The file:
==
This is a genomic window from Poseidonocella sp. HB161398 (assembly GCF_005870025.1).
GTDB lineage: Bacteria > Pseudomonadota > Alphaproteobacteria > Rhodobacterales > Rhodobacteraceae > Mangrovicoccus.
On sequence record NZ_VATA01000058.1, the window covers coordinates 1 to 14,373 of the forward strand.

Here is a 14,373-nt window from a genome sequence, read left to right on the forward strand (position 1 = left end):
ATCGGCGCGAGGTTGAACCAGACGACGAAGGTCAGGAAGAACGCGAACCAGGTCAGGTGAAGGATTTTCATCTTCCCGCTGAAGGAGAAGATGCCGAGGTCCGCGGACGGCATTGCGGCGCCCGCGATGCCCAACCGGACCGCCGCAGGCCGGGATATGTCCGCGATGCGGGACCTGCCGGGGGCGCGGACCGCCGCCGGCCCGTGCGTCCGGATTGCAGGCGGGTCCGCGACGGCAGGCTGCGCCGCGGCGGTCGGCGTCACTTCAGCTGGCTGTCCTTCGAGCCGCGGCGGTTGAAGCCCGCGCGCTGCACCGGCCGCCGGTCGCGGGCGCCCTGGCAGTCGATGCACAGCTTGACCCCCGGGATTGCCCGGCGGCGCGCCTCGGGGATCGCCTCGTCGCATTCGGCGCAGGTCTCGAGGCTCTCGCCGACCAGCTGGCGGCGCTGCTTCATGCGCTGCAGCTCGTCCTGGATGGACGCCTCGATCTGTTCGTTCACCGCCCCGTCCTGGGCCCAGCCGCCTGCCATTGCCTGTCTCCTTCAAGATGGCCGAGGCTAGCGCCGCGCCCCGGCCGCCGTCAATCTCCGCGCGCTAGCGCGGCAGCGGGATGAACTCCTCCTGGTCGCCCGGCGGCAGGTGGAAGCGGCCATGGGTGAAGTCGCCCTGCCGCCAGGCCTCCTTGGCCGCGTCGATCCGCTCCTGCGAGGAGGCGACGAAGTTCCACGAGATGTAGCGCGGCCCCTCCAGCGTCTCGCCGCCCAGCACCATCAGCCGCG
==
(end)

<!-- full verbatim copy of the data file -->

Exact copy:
This is a genomic window from Poseidonocella sp. HB161398 (assembly GCF_005870025.1).
GTDB lineage: Bacteria > Pseudomonadota > Alphaproteobacteria > Rhodobacterales > Rhodobacteraceae > Mangrovicoccus.
On sequence record NZ_VATA01000058.1, the window covers coordinates 1 to 14,373 of the forward strand.

Here is a 14,373-nt window from a genome sequence, read left to right on the forward strand (position 1 = left end):
ATCGGCGCGAGGTTGAACCAGACGACGAAGGTCAGGAAGAACGCGAACCAGGTCAGGTGAAGGATTTTCATCTTCCCGCTGAAGGAGAAGATGCCGAGGTCCGCGGACGGCATTGCGGCGCCCGCGATGCCCAACCGGACCGCCGCAGGCCGGGATATGTCCGCGATGCGGGACCTGCCGGGGGCGCGGACCGCCGCCGGCCCGTGCGTCCGGATTGCAGGCGGGTCCGCGACGGCAGGCTGCGCCGCGGCGGTCGGCGTCACTTCAGCTGGCTGTCCTTCGAGCCGCGGCGGTTGAAGCCCGCGCGCTGCACCGGCCGCCGGTCGCGGGCGCCCTGGCAGTCGATGCACAGCTTGACCCCCGGGATTGCCCGGCGGCGCGCCTCGGGGATCGCCTCGTCGCATTCGGCGCAGGTCTCGAGGCTCTCGCCGACCAGCTGGCGGCGCTGCTTCATGCGCTGCAGCTCGTCCTGGATGGACGCCTCGATCTGTTCGTTCACCGCCCCGTCCTGGGCCCAGCCGCCTGCCATTGCCTGTCTCCTTCAAGATGGCCGAGGCTAGCGCCGCGCCCCGGCCGCCGTCAATCTCCGCGCGCTAGCGCGGCAGCGGGATGAACTCCTCCTGGTCGCCCGGCGGCAGGTGGAAGCGGCCATGGGTGAAGTCGCCCTGCCGCCAGGCCTCCTTGGCCGCGTCGATCCGCTCCTGCGAGGAGGCGACGAAGTTCCACGAGATGTAGCGCGGCCCCTCCAGCGTCTCGCCGCCCAGCACCATCAGCCGCG